"Not a single civil rights leader objected to this nakedly racist language," Thomas wrote. "For daring to reject the ideological orthodoxy that was prescribed for blacks by liberal whites, I was branded a traitor to my race… if I refused to be another invisible man, then I wasn't really black. I was an Uncle Tom doing Massa's bidding. That wasn't politics, it was hate."

It was at EEOC that Thomas says he began to distrust the media and believe its coverage was inherently biased. Ironically enough, Thomas had once considered being a journalist — in the South, he had seen courageous reporters be a force for change and justice during the civil rights movement. When he decided to leave the seminary, he was accepted by the University of Missouri, and he thought he'd study journalism. When he went instead to Holy Cross, he worked on the Crusader, the school newspaper.

Thomas says it's become impossible to discuss race honestly, as he began to realize when he was at the EEOC and, as the target of countless critical newspaper stories, became an object of derision.

"You can't talk about certain things, you don't say certain things. We tiptoe around all these things, while the whole issue and some of the destruction intra-racially continues," he says. "Can you talk about intra-racial crime? Can you talk about black-on-black crime honestly? Can you talk about the honest damage of the out-of-wedlock birth rate, as opposed to just rolling everything into race?

"Some of the things I've said have proven to be true. I tried just to have a discussion about it, but you can't," Thomas says. "Everything has to be white against black. You can't honestly sit down and talk about responsibilities, personal responsibility, crime or the educational process."

Thomas says he says he doesn't read the media's coverage of him today, which he calls "irrelevant and dishonest."

"I just think it's a poor way to do your job. That's just my view," he says. "And one of the vows I made when I got here was that I would never do this job as poorly as journalists do theirs."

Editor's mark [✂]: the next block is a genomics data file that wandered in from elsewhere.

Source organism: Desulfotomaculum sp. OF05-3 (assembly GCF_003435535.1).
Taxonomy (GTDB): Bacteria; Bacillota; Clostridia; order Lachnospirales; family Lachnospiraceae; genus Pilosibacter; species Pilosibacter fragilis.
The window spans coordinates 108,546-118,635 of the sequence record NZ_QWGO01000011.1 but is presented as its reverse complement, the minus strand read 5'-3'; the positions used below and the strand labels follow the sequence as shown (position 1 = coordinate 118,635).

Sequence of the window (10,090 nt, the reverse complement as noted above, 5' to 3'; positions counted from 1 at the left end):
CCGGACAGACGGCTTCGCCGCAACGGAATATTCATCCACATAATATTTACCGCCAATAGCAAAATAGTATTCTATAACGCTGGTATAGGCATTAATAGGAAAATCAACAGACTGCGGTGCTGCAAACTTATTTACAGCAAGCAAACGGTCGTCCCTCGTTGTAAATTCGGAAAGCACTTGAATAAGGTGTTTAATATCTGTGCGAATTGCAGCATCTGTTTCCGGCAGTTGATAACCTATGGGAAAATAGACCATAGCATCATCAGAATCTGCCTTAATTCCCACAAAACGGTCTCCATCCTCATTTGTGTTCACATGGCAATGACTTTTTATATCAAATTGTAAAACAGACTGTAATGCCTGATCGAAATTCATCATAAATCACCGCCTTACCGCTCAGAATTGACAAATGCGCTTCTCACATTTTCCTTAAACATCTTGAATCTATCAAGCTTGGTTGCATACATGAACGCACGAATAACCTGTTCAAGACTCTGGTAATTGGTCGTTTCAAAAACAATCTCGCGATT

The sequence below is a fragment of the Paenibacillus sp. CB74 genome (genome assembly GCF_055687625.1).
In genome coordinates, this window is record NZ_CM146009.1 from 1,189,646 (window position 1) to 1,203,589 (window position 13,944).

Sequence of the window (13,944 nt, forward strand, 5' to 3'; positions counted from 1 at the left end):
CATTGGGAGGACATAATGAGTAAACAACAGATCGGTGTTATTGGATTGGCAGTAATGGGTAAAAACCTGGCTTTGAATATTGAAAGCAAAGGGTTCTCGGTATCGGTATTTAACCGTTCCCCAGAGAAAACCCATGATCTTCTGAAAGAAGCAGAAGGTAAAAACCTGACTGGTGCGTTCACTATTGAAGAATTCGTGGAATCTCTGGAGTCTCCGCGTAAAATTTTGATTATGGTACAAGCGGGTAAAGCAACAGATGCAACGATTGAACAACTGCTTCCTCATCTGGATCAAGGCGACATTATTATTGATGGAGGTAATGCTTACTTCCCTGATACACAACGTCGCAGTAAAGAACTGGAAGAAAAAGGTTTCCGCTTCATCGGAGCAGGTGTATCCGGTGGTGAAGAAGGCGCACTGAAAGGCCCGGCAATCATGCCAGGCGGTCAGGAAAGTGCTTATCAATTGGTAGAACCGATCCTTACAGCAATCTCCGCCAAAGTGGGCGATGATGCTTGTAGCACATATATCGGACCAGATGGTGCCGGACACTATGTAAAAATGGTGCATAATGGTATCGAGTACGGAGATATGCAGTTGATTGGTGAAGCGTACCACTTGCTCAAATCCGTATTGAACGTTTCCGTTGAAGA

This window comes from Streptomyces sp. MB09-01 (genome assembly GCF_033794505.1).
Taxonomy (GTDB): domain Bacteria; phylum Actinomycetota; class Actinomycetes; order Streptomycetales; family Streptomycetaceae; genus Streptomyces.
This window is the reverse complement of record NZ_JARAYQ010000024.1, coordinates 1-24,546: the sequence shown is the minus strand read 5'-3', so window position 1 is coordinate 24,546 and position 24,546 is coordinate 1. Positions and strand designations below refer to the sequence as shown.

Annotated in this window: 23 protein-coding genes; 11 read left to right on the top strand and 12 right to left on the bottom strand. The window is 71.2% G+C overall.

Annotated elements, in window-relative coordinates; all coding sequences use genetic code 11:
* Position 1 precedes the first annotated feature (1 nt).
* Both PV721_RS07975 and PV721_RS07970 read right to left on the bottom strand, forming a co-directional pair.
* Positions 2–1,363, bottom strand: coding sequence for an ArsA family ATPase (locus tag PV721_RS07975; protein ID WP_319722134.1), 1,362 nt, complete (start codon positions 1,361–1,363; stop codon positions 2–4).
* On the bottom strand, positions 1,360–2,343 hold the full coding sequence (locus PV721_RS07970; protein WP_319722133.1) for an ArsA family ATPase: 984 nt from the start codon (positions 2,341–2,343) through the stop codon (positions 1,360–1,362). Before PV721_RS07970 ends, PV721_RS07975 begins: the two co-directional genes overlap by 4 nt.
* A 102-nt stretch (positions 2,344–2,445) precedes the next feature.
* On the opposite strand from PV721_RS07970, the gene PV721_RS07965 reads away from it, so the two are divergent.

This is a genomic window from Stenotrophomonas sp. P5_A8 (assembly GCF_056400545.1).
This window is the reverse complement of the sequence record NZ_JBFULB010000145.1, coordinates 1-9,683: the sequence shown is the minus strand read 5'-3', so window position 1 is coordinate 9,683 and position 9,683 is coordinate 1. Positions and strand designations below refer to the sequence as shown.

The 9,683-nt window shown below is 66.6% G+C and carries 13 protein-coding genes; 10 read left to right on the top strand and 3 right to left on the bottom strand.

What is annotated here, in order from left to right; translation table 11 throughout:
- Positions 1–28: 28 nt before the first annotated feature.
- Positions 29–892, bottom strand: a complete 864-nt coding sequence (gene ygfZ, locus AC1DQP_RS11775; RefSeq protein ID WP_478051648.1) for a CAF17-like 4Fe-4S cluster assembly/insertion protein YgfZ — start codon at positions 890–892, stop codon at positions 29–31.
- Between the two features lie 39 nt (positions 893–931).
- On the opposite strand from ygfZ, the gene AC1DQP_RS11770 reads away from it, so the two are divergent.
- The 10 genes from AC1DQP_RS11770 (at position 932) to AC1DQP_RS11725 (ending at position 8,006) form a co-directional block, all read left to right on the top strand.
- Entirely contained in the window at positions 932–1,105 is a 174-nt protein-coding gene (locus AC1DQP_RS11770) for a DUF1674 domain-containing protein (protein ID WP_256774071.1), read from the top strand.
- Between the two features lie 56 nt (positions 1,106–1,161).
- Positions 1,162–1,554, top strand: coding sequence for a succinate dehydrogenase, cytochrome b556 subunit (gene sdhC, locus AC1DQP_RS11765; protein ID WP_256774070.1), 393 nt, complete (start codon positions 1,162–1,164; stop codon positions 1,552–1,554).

In 1986, Thomas met Virginia Lamp, a lobbyist with the U.S. Chamber of Commerce. He says he had "no inclination to date outside my race," and other books on Thomas have indicated he believed as a college student that blacks should not be so taken with the idea of dating whites.

"You get trapped by your bigotry, your own reaction to other people's bigotry, and in a sense you begin to absorb it yourself and take it on, where you have these artificial lines," Thomas says. "I remember being at home sometimes, praying to God for someone to come into my life who was just everything I had wanted her to be — and then she shows up, and she happens to be white. And so you just couldn't allow race to enter into it."

Some of the older members of Virginia's family in Nebraska were not so sure, and when she introduced them to Thomas at a family gathering, she recalled an uncle standing off by himself in the corner, his arms crossed disapprovingly. Again, Thomas was called to navigate a situation he'd long experienced, and again he sought a common bond.

"He went right up to my uncle — who had his arms crossed — and he started talking," Virginia recalls in an interview while sitting with Thomas in their spacious Virginia home. "Clarence talked about what my uncle did, about being a farmer and about what he did on the farm and the hogs and the cattle and the things my uncle was interested in, and, sure enough, after a while, they were all talking about the things they had in common."

When asked how he learned to navigate prejudices and bigotry, Thomas refers back to his time in the all-white seminary, when he confronted racist views. He says experiences like that "teach you not to get into the swill with the people who are trying to pull you in." And he refers to his encounters with whites today.

"On the issue of prejudice, a lot of that come out of ignorance. Once we got a chance to talk… it was gone immediately," he says of his conversation with Virginia's uncle. "He was just acting out of what he knew, and what he knew, when proven wrong, he totally changed."

"Again, I contrast that with the intentional bigotry of those who are elite," Thomas says. "It's well thought out, it's planned, it's malicious."

The couple married a year later, and Thomas wrote that he finally found "peace." With help from Virginia's parents, they bought a house and made friends with their neighbors. Thomas describes a time of planting tulips, going for long drives and cooking out on the deck.

"It was just a regular life," says Thomas. "Home was in Georgia, but I was happy where I was, and we were happy together in our little home, and it was just wonderful. It was a very, very good life."

To continue on to Part VI: Becoming a Judge — and perhaps a Justice, please click here.